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Fishing for Better Ways to Protect the Paddies
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China's 5,000-year rice-growing history has inspired scientists to develop new ecological rice planting methods. China is the world's largest rice producer with an output of more than 180 million tons each year. That's 37 percent of the world's rice supply. Its rice planting area accounts for 22.8 percent of the world's total.


Despite the achievement, China's rice growers suffer various problems. The increased use of chemical pesticides, herbicides and fertilizers has caused environmental pollution, increased farming costs and left high pesticide residue in the rice.


This should not be the future picture in the world's largest rice farming country, said Ma Tianjie, rice project manager of Greenpeace China.


Ma said ecological rice farming would reduce the use of pesticides and fertilizers, environmental pollution and the residue in rice.


Disease prevention


The Greenpeace report, which was released earlier this month, lists ways of ecological rice planting, such as combining ancient experience with modern science in pest and disease prevention while avoiding overusing chemicals.


In Yunnan Province, Zhu Youyong and his team from Yunnan Agricultural University are using a biodiversity tactic to prevent rice blast, a major rice disease caused by fungi infection.


They plant different varieties of rice in certain proportions and in certain distance from one another. Some varieties can resist rice blast, but may not have high outputs. However, planting them together with the high-output varieties may reduce the rate of rice blast and at the same time maintain the output.


Similar methods have been used to prevent rice bacterial leaf blight, another rice disease caused by bacteria.


According to Zhu, the rate of rice blast among conventional rice is between 20 percent and 45 percent, while the biodiversity-based rice planting only has 0.05 percent to 5 percent of blast rice rate.


"Many of the rice blast-resistant varieties are traditional species that only farmers in the remote mountainous areas in Yunnan have kept," said Zhou Jianghong, an associate professor at Yunnan Agricultural University and a member of Zhu's research team.


"Tapping their traditional techniques and interbreeding the traditional varieties with modern high-output breeds, we are able to find ways of not using fungicides," Zhou said.


Zhou said the biodiversity-based rice planting has been expanded in Yunnan and Sichuan provinces in the past eight years. So far, it has been adopted in 102 counties in Yunnan.


Organic ducks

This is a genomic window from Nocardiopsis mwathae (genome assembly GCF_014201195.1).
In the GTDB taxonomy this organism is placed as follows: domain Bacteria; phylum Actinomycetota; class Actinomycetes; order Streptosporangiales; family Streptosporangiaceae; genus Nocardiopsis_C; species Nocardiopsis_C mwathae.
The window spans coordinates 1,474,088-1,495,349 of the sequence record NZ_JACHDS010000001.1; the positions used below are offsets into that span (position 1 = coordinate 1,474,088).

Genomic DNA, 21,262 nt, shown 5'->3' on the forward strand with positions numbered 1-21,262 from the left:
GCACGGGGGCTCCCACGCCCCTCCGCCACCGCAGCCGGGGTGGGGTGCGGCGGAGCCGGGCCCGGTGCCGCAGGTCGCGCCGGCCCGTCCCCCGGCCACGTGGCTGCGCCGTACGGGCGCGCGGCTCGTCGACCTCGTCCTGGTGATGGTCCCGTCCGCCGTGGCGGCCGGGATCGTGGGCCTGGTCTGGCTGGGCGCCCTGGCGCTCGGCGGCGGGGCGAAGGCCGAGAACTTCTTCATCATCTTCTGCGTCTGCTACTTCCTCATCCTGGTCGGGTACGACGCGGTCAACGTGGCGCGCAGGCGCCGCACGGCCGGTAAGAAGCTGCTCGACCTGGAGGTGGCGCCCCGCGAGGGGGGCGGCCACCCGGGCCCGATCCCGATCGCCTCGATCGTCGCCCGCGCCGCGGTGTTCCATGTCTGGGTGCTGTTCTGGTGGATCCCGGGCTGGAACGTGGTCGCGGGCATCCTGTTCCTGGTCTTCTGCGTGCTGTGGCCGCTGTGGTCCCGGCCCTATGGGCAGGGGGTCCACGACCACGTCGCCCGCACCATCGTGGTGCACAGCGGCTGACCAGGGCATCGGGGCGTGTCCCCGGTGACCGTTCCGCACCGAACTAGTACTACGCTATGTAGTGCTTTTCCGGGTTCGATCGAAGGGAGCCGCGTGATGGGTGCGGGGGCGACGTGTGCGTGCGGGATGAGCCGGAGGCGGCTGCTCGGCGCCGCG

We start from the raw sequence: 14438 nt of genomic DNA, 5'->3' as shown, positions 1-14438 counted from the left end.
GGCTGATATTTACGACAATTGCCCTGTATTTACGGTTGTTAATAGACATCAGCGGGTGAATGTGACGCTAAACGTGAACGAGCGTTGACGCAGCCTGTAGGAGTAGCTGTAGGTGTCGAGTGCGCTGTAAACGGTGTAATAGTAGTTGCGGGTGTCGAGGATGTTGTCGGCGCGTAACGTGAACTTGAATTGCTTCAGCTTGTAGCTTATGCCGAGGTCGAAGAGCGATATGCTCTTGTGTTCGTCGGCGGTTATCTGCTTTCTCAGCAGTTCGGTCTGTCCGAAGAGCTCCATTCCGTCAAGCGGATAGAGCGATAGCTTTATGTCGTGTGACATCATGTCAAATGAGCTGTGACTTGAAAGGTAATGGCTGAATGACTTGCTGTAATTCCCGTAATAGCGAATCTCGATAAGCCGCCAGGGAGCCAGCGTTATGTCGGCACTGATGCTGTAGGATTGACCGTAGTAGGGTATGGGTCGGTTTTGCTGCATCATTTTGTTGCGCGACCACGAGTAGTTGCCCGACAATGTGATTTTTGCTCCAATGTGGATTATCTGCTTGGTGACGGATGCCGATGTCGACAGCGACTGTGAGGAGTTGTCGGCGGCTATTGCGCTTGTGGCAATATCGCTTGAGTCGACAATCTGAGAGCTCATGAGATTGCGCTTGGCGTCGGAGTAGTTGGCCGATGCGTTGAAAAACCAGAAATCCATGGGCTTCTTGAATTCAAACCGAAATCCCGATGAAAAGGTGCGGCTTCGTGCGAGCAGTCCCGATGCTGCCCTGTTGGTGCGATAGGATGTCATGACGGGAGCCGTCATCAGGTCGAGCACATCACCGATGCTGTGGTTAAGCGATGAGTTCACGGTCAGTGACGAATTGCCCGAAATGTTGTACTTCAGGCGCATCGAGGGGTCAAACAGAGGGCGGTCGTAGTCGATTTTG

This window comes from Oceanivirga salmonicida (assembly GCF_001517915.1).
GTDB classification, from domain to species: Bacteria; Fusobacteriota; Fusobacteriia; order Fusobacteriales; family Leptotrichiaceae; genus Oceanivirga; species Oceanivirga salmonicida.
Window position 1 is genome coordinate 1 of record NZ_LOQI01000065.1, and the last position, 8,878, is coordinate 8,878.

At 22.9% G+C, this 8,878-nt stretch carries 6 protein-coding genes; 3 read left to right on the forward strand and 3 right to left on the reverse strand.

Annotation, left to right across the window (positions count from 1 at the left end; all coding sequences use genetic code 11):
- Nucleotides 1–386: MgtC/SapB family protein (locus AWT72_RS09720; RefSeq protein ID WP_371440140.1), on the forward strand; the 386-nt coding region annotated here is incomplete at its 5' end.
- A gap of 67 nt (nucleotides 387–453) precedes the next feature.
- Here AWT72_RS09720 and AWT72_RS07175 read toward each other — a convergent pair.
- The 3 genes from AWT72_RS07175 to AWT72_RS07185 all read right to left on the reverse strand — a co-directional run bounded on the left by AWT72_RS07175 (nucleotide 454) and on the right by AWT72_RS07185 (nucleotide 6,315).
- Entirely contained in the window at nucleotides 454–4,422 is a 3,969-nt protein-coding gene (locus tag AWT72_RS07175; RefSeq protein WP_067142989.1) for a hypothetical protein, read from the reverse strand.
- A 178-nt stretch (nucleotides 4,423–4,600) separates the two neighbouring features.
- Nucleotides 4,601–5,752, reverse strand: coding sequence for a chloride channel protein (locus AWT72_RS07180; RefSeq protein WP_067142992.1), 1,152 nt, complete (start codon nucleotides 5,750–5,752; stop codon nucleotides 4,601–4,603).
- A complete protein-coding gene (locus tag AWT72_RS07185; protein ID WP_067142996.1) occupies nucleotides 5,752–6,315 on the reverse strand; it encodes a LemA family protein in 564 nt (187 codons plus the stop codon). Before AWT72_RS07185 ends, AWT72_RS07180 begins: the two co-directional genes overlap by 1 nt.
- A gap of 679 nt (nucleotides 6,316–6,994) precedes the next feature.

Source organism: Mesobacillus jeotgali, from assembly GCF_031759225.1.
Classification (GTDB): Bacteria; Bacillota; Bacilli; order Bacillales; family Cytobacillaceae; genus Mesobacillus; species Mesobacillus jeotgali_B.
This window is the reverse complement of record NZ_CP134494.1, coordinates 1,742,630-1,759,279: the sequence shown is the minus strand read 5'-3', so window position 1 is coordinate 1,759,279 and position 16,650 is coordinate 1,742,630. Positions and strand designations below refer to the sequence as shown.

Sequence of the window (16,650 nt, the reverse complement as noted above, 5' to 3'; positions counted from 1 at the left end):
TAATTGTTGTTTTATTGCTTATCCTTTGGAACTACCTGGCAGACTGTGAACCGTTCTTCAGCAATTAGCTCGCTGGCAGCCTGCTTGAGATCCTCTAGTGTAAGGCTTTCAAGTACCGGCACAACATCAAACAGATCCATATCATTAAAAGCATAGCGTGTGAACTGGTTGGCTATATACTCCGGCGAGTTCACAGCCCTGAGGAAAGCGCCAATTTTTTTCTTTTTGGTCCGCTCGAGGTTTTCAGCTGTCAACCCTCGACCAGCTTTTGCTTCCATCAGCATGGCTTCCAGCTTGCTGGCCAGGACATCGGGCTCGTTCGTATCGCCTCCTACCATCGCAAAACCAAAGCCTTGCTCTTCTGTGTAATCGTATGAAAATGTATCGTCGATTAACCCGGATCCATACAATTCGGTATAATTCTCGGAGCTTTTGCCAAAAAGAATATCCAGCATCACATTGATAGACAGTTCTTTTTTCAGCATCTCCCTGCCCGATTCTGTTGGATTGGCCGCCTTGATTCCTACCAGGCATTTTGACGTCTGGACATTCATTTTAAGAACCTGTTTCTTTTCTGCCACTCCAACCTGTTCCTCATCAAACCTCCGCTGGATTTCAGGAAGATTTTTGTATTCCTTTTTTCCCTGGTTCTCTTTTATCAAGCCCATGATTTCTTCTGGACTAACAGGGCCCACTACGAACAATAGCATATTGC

Ducks and frogs were also being raised in paddy fields in China in the past centuries.


After the rice seedlings grow about one week, young ducks are driven into the paddy fields and then they will live there until rice begins to grow ears.


According to Zhang Jia'en, a professor of agricultural ecology at Guangzhou-based South China Agricultural University, rice-ducks can control most weeds, reduce insect pests, and help stop several kinds of rice diseases.


The consistent activities of ducks also help rice grow stronger, and promote it to bear fruits more quickly.


"In our studies, in a rice-duck growth period, each duck need only to be fed 0.5 kilograms of fodders. It can get enough food by eating weeds, pests and other planktons," Zhang told China Daily.


Duck excrement is an ideal fertilizer. Zhang's studies show that each duck can produce up to 10 kilograms of excrement. If a duck is grown in every 50 square meters, its excrement can meet rice's most nutritional demands.


The ecological rice from Zhang's experimental fields now sells at a higher price in the market, with a bright future in profit making.


"Our researches are mainly focused on rice, but sometimes, restaurant chefs come to us to buy ducks, because our ducks can sell with a higher price. You cannot imagine how delicious the rice duck meat is," Zhang said.


Zhang's field experiment also yields an unexpected result. The activities of duck in the paddy field can reduce the emission of methane, the secondary greenhouse gas in terms of contributing to global warming.


Asian rice field is a major source of methane and China is the world's largest emitter of the gas, emitted from the rice soil due to microorganism activities.


"But the activities of ducks break the cycle of soil microorganisms and reduce the amount of methane they emitted," said Zhang, adding his team will soon publish such a paper in leading international science journals.


In Zhejiang, Jiangsu and Hubei provinces, farmers have been developing rice fish farming, an environmentally friendly technique. 


A farmer in East China demonstrates how his fish work together with his rice crop to produce a better harvest. The fish eat pests that destroy the rice. Fish-breeding rice farmers use 50 per cent less pesticides.


When rice seedlings are grown, farmers put fries into the paddy fields, which will then grow in the water in the fields.


The fish in the paddy fields feed on insects and their eggs, such as rice borers, plant hoppers and leaf rollers. By adjusting water levels, fish can jump to catch the pests feeding on the rice plant. They also feed on the nucleus of the bacteria which causes sheath and culm (stem) blight.


The fish excrement also acts as a rich fertilizer. Breeding fish in rice fields also helps eliminate mosquitoes because the fish eat the larvae.


The Greenpeace report indicates that in some paddy fields with fish, 89.6 per cent of weeds can be eliminated and the density of mosquito larvae decreased by 50 per cent.


Economically, rice fish farmers use 50 per cent less pesticides.


(China Daily August 23, 2006)

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